Use The Power Of The Network to Push Back Against Third Party OTT Players Says Messaging Innovator Telsis
Mobile operators that deploy smart messaging services from the network, rather than solely via handset apps, will compete more successfully against third party OTT messaging.
That’s the blunt assertion from messaging innovator Telsis in the run-up to the Global Messaging World Congress conference in London, June 19 and 20.
In a briefing paper to be published on June 19, Telsis defines six ways in which services delivered from within the network are more effective in the fight back against third party OTT messaging than branded smartphone apps.
Ubiquity – Network services work on 100% of phones. Apps work on only some smartphones. Just three of the top 42 countries have per-capita smartphone penetration of more than 50%. This means that in 39 of the 42, operators deploying apps will deny at least half of their customers the benefits of smart messaging. The scale of the missed opportunity gets larger the lower the level of smartphone penetration a country has.
Continuity – Network services are always ‘there’, and require no downloads, even if a handset is replaced. In contrast, each individual app must be downloaded by the user. A replacement handset means a fresh download.
Ease of use – Network services are always behind the messaging button on any phone. Users don’t have to configure them and they can expect commonality of operation across every service. Apps present differently dependent upon software vendor, handset o/s and app type.
Value creation – Network services are provided by the operator, not third party software vendors or OTT players. They enhance working and social lives, strengthening the relationship between the network brand and its customers.
Availability – Network services such as archive to cloud or text to email operate whether or not target handsets are switched on or in coverage. In contrast, handset apps require target handsets to be reachable.
Differentiation – Network services allow operators to configure packages of messaging services to create a strong brand personality across multiple segments. In contrast, apps are chosen by individual phone users and only serve to reduce the operator to the status of a data pipe.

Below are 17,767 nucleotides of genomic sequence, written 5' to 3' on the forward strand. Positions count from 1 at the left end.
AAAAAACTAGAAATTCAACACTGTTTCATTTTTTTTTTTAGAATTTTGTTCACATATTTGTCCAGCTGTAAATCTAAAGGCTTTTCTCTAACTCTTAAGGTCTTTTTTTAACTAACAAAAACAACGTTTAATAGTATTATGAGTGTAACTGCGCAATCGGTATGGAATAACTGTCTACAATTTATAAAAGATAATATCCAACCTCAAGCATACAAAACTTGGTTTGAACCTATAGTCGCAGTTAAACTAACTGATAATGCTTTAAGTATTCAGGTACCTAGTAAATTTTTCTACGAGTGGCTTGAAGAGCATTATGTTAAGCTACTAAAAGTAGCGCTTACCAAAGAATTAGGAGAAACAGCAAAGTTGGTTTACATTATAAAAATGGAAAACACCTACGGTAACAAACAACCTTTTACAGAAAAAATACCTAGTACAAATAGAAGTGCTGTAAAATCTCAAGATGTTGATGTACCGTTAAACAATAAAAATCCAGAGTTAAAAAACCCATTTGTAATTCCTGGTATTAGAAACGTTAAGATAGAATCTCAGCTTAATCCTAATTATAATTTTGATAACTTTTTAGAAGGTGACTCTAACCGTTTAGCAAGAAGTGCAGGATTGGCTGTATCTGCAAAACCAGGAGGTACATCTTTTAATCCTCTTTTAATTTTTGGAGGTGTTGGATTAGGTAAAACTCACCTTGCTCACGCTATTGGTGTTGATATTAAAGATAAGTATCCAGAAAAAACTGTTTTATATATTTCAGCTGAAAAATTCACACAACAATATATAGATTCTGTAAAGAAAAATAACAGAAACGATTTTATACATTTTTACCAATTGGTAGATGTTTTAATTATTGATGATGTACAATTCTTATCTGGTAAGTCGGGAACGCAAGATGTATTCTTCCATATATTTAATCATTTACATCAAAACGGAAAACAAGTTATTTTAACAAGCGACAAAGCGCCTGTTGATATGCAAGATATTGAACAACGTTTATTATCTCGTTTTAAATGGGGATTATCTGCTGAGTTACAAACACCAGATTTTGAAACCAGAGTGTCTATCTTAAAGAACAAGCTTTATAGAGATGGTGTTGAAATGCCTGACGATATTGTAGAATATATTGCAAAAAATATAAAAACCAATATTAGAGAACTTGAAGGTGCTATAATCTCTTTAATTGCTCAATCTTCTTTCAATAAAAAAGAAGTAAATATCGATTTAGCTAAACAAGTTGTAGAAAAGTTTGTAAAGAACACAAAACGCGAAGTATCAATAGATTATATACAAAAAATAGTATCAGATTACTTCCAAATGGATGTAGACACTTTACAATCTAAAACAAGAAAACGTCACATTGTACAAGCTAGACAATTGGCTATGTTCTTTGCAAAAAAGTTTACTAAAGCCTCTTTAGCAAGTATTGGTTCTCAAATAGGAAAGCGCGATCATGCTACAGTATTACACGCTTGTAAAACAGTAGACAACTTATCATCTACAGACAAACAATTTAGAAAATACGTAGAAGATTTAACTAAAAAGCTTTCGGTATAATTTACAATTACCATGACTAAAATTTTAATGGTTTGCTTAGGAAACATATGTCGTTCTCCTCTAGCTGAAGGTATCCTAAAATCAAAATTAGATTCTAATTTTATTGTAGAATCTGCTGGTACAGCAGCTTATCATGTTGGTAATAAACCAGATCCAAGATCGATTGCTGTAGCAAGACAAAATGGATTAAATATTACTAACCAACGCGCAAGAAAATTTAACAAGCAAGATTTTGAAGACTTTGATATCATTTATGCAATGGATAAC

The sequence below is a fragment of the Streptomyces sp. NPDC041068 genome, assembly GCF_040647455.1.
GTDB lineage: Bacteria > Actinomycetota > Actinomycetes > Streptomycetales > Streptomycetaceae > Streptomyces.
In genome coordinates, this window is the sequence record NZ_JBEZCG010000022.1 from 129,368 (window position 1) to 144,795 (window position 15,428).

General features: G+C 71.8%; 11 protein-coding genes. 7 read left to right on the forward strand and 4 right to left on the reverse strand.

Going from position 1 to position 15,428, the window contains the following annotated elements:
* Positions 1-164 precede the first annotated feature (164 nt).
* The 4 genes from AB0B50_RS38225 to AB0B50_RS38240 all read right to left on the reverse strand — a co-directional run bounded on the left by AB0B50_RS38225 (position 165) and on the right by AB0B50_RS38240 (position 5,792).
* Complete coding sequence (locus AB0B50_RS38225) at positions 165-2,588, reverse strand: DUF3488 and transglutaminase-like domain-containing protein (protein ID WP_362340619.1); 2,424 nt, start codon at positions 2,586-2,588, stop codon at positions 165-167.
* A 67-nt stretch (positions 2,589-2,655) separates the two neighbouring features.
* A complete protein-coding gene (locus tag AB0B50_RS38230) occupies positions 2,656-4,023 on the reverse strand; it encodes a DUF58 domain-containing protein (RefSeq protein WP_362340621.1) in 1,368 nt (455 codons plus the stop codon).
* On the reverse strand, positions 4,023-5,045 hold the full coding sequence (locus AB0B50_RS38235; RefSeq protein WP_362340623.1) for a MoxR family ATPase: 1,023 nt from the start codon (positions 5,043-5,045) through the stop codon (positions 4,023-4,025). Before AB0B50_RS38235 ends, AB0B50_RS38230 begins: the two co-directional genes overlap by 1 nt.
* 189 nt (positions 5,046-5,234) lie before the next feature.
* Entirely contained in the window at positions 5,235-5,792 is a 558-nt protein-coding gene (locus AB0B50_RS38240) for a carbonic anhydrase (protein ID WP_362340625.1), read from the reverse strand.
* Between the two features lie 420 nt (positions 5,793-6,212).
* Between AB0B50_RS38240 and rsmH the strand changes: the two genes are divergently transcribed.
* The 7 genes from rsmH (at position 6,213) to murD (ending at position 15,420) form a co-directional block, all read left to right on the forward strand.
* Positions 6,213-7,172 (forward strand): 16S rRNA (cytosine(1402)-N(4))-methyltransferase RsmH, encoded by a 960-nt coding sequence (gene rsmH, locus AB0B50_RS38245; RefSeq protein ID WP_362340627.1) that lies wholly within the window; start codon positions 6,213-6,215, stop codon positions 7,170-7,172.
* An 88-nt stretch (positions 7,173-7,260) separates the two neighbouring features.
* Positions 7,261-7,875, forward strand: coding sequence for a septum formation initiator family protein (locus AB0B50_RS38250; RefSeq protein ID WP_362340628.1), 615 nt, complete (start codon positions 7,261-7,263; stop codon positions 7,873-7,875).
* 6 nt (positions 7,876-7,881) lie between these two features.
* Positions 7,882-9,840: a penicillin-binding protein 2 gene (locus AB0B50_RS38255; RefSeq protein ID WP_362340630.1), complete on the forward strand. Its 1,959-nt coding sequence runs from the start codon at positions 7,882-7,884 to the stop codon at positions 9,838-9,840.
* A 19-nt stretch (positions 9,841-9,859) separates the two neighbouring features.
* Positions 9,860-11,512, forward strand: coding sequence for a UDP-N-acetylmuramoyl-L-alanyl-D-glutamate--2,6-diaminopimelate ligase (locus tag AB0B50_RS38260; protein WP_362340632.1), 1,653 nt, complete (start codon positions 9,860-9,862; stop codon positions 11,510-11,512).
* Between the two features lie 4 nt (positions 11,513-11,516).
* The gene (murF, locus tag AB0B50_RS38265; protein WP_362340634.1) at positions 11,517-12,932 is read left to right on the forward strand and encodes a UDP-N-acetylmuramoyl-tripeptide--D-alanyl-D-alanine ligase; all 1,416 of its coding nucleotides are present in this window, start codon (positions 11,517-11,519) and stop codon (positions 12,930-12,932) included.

Telsis business development director Stuart Kelly says: “Operators looking to push back against the threat from third party OTT messaging need to carefully evaluate the two contending delivery models. As we show in our paper on hybrid smart messaging, we believe that the network services model gives operators a far better platform from which to challenge newcomers.
“End users want to be able to use messaging whatever device they happen to have to hand. SMS is the transport mechanism that uniquely positions operators to satisfy that desire. Messaging might present on a tablet or a smartphone via an app, or on a standard talk and text phone as a text. The key point is that the operator is able to leverage its network to allow universal trans-device branded messaging of the sort that the third party OTT players simply cannot match.”
Telsis has delivered service innovations to communications service providers globally for almost a quarter of a century. The company’s solutions enable operators to generate more revenue, strengthen their brands, recruit and retain more customers, drive up Net Promoter Scores and increase profitability.
Telsis’ portfolio of services is backed by proven engineering skills, system integration expertise, and a deep understanding of human factors, all of which combine in solutions that enable operators to offer customers exciting and practical services with compelling real-world appeal.